Google+ Rurousha 流浪者: Tokyo's riskiest neighbourhoods

Saturday, 4 January 2014

Tokyo's riskiest neighbourhoods

Tokyo is the world's safest city, based on the opinion of international travellers. It's also the world's most vulnerable city when it comes to natural disasters, according to insurance companies. Safe people; dangerous earth. That's my city.

Tokyo's schizophrenic personality might be a strange topic for a new year's first post, but on the other hand, we might as well remain aware of the nature of the beast.

Not all neighbourhoods are equally unsafe, and the Tokyo Metropolitan Government has done extensive surveys to determine the riskiest areas. I was surprised by the results: counter to my intuition, not all of them are in the low-lying, prone-to-flooding eastern districts.

Narrow street in Kyojima just off Kira Kira Shōtengai,
with wooden house on the right

Three risks have been identified: fire, building collapse and overall risk (which includes flooding and difficulty of access for emergency vehicles due to narrow roads). The government's report mentions the following areas:

Building collapse will be worst in alluvial lowlands where the soil tends to amplify shakings from earthquakes. This includes parts of Adachi, Arakawa, Taitō, Sumida, Kōtō, Edogawa and Katsushika; in other words, virtually the entire shitamachi.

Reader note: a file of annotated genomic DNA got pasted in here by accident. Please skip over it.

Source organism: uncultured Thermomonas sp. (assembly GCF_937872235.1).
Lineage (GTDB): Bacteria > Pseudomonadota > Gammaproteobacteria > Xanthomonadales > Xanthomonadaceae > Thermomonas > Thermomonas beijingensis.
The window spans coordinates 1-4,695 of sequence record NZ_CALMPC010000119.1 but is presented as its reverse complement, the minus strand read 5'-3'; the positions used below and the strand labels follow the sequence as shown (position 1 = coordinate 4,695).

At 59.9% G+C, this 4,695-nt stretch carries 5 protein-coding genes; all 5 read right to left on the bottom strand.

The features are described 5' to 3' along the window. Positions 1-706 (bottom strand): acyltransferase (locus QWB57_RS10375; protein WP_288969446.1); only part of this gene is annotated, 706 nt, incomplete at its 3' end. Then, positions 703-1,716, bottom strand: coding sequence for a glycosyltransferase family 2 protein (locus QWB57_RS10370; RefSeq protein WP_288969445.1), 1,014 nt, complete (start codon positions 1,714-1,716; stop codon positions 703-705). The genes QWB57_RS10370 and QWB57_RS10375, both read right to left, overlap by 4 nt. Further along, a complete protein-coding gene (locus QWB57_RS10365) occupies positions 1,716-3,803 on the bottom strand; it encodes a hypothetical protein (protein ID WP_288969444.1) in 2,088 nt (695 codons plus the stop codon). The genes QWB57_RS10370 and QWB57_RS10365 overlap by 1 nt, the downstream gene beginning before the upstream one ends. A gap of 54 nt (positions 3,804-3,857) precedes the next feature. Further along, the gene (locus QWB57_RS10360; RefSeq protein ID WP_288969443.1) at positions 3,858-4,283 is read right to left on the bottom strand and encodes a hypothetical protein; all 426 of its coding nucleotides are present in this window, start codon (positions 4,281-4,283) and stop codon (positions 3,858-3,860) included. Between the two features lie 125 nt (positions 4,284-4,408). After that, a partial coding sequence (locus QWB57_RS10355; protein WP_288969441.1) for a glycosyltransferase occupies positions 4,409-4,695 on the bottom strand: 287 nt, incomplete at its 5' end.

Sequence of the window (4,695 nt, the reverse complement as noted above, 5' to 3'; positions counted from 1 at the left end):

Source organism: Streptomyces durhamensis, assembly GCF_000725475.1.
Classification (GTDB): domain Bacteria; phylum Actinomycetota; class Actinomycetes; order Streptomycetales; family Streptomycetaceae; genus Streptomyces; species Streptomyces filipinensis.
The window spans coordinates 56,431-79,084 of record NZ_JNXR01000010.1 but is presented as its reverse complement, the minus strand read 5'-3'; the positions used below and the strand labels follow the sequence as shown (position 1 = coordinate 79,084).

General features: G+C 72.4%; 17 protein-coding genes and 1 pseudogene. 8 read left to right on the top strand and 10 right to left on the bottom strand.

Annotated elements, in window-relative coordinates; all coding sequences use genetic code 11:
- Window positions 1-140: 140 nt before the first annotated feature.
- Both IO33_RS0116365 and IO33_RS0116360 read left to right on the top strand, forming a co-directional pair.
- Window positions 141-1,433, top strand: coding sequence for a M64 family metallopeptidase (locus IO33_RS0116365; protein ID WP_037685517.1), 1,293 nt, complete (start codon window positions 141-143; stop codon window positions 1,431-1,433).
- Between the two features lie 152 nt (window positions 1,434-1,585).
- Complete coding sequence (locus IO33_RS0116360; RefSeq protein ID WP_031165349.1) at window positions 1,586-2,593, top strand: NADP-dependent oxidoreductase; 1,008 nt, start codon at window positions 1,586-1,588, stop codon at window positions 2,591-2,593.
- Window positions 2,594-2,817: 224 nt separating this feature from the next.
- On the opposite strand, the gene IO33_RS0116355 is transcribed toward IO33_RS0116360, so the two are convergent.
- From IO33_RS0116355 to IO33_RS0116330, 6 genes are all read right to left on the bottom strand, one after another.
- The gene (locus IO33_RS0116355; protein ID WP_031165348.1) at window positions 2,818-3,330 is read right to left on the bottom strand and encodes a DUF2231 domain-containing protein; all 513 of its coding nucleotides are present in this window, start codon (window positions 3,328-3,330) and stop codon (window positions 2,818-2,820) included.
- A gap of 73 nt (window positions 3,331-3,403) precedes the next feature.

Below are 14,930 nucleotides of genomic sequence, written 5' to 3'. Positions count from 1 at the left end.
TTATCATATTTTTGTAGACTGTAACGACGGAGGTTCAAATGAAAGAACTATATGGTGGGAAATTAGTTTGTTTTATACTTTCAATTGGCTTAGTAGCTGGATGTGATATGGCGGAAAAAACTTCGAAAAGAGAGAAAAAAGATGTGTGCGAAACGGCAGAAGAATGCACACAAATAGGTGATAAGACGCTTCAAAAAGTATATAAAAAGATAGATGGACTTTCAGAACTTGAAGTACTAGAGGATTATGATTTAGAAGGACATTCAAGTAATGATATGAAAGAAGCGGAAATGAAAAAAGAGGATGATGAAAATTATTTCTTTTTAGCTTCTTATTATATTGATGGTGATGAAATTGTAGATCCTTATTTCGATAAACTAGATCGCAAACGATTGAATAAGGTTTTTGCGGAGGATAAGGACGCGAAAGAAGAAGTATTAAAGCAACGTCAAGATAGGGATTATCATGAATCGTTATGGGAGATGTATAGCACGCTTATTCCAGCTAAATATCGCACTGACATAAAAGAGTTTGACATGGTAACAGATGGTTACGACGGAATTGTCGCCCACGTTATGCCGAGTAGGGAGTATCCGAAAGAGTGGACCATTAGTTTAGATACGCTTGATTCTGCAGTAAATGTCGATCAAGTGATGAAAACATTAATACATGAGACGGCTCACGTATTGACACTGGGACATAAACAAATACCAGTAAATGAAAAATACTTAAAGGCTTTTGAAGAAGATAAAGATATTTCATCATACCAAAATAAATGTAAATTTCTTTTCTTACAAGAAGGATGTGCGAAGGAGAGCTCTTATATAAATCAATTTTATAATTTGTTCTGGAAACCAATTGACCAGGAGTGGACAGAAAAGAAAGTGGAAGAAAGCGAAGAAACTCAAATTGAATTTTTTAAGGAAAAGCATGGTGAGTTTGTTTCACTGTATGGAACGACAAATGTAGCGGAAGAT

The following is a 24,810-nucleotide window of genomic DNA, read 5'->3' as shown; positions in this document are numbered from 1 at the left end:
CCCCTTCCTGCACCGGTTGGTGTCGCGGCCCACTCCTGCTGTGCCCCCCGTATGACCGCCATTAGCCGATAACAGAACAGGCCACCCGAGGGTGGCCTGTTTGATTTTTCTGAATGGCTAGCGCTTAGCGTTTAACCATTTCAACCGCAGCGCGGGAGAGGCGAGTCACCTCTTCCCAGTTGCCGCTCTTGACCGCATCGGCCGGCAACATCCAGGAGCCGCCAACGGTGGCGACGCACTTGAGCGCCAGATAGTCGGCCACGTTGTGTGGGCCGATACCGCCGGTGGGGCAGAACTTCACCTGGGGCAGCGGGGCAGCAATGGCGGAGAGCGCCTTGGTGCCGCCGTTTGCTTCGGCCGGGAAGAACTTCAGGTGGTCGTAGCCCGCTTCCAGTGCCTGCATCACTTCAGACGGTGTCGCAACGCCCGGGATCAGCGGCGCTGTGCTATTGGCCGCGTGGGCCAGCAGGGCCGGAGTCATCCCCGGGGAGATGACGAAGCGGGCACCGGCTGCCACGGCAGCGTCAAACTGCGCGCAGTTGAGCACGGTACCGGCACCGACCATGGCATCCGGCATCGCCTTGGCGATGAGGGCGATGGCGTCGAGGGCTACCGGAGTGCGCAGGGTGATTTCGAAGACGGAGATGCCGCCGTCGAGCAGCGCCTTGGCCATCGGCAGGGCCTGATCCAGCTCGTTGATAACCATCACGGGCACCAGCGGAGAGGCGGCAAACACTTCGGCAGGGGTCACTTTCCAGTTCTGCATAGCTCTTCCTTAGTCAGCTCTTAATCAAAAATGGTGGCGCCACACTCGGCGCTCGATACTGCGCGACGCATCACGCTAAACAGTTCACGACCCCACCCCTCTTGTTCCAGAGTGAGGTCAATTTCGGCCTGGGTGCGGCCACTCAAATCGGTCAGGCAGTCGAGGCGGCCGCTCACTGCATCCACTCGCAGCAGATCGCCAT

Fires will be at their fiercest in areas with many wooden houses, including Adachi, Arakawa, Taitō, Sumida, Kōtō, southwestern Shinagawa as well as Ōta.

Communities with high combined risks are found in the shitamachi area along the Arakawa and the Sumidagawa. The southwestern portion of Shinagawa and the area from northern Kita to northern Toshima are also at high risk. When roads are taken into consideration, high-risk communities are also situated in the area from Nakano to Suginami along Ring Road Number 7, which has a high concentration of close-set wooden houses (areas known as 木造 住宅 密集 地域 mokuzō jūtaku misshū chiiki or "wooden house dense area").

Old wooden house in Asakusa

I went on a few walkpeditions. I didn't walk through all these areas, but I covered most of them, including a few listed by property insurance companies as vulnerable. What do they have in common? 
  • They're old.
  • Most are run-down; a few, most notably Wakaba, are undergoing a process of renovation. That makes sense: Wakaba is very central, near sought-after Yotsuya and Shinjuku.